The Milwaukee Journal Sentinel recently ran an article with a pretty familiar refrain last week – the city doesn’t have enough college graduates.
“It’s an enormous problem,” a local businessman told the newspaper. A relatively low proportion of graduates is taken to mean that a city’s human capital is not up to snuff. And human capital is the cornerstone of the knowledge economy – if you can’t get it right, you’re done for.
So the argument goes, anyway. But as Jim Russell points out at Burgh Diaspora, not all talent is created equal. Indeed, it may not be graduates that you want, necessarily, but migrants. Migrants are especially entrepreneurial, and the further they’ve come to get to your city, the better.
But what do you do to attract these people, anyway? Hire Richard Florida, paint some bike lanes and set up citywide wi-fi?
Maybe Milwaukee can try to be Portland on Lake Michigan. But as the last line of the JS piece points out: “It’s a tough competition. All cities want to do it.” “It” being attract “creative class”-type talent. Also, as Portland’s unemployment rate rather emphatically points out, attracting people is just part of the equation. You also have to give them something to do.
Urbanophile, aka Aaron M. Renn, suggests that cities work at finding a niche and exploiting it, rather than all chasing the same goals. “The question is what specific types of people you can attract to your city,” Renn says.
This hints at something larger, I think: an evaluation of what we really mean when we say “human capital.” People hear about “human capital” and “talent” and, at least in urbanist circles, tend to think vaguely of freelance graphic designers bringing bikes on to light rail while happily sipping flavored coffee (yes, I am stereotyping). But the world only needs so many designers, researchers and programmers. Is a good mechanic or electrician not “human capital”? How about high-tech factory workers, or medical assistants, or traveling salesmen?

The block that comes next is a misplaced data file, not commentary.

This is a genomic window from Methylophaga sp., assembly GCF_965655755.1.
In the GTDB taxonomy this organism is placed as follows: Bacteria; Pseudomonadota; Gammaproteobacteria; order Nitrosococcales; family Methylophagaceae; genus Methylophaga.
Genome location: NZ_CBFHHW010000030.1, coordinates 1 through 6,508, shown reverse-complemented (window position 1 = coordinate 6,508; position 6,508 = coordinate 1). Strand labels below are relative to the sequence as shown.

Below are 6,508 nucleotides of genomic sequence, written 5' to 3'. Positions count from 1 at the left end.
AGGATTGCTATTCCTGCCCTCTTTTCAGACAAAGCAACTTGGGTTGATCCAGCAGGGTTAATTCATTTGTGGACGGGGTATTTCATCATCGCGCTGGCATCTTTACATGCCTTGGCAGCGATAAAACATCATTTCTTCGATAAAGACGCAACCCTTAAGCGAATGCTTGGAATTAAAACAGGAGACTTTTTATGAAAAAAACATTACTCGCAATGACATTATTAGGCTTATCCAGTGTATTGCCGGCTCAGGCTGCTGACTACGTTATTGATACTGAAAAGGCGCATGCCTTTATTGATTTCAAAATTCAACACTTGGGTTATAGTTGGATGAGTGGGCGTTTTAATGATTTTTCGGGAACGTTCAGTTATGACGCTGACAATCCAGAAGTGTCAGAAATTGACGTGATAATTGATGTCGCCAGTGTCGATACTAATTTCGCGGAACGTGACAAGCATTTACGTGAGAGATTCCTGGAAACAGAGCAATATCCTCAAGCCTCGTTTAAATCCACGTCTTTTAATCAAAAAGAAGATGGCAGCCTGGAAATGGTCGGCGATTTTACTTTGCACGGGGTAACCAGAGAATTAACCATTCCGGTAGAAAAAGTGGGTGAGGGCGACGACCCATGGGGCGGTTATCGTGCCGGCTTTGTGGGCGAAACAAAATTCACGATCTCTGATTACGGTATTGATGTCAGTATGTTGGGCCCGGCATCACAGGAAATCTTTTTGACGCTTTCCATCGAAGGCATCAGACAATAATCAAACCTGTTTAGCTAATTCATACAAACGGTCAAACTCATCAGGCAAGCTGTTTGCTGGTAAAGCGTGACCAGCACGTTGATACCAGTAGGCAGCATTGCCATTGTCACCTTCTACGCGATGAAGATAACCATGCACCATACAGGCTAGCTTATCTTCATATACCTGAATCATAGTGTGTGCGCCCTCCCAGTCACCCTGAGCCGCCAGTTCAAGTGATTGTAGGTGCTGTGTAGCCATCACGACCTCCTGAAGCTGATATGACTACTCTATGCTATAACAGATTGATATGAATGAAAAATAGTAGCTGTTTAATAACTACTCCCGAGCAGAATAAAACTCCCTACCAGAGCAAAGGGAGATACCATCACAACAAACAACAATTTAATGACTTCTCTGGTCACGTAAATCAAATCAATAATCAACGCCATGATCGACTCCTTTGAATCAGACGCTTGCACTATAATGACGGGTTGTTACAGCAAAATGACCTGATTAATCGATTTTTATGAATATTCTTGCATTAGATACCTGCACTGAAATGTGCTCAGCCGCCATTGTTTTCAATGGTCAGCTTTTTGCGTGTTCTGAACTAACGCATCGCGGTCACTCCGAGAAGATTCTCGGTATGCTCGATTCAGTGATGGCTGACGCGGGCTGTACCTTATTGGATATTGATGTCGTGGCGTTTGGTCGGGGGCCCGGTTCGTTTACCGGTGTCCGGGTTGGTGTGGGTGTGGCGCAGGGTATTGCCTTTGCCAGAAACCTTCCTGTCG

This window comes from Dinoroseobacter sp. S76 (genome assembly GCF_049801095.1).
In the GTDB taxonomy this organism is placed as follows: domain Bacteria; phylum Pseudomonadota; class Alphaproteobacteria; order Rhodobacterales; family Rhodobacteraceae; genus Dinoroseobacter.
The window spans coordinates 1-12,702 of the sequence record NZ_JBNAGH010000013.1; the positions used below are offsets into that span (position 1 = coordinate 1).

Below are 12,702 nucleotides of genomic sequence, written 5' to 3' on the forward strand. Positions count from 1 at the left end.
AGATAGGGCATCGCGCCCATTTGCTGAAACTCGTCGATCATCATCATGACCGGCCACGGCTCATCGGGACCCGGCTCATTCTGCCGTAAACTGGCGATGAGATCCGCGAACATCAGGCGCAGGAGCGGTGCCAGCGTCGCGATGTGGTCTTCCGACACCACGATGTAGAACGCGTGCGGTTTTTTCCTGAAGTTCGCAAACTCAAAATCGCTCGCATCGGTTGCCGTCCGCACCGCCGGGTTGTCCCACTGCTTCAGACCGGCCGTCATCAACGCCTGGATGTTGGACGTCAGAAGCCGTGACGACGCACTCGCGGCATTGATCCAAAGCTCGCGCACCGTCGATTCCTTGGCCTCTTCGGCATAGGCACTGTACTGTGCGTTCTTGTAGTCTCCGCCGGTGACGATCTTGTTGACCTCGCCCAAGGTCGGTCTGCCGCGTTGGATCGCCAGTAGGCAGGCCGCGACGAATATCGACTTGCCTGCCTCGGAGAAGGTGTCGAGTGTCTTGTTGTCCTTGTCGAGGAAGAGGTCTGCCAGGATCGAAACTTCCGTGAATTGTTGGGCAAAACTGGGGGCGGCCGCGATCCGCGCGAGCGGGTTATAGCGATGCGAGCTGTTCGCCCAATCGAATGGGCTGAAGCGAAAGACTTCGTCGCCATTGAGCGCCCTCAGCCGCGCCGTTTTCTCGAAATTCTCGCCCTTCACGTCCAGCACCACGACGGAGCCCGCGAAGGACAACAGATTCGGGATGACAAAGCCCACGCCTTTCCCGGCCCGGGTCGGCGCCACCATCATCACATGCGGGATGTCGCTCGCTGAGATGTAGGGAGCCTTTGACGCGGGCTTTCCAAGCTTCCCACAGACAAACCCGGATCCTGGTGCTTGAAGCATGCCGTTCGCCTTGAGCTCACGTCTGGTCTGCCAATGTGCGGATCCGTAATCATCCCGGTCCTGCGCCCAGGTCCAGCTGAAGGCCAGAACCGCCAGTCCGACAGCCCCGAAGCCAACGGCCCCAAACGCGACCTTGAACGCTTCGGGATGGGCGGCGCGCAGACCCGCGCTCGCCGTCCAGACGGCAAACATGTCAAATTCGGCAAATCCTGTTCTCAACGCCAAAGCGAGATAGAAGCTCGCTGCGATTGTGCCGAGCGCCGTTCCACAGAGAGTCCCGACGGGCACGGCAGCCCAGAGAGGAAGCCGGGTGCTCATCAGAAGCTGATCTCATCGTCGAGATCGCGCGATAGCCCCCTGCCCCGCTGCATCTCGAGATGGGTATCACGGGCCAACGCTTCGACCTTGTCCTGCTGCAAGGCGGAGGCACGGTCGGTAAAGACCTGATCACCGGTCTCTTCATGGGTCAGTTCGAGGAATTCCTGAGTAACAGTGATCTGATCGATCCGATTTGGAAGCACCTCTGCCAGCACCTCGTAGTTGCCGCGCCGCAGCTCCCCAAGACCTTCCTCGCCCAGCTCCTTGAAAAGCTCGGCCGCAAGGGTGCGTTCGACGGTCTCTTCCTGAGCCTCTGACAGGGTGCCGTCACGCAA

Perhaps I’m oversimplifying the matter, but I think the phrase “attracting talent” has come to imply “attracting yuppies, or yupsters.” Do what they like, and they’ll come. This is a powerfully seductive idea – I like sitting outside drinking microbrews while surrounded by young and attractive people as much as the next educated guy under thirty. But the city should not be a place only for the young and hip.
While I suspect few truly believe that, it is the logical extension, and the unsaid assumption, of much of the urban wrangling over talent. As the JS article suggests, “an array of good restaurants” will be helpful in attracting talent. Surely, restaurants can’t hurt, but far as I can tell Raleigh, center of the highly educated “Research Triangle,” does not have a particularly renowned dining scene.
Saving our cities means saving them for everyone, or at least everyone who may want to live there, while also maintaining the delicate balance that keeps an urban place functional. Urbanity is not, and should not be, a niche product.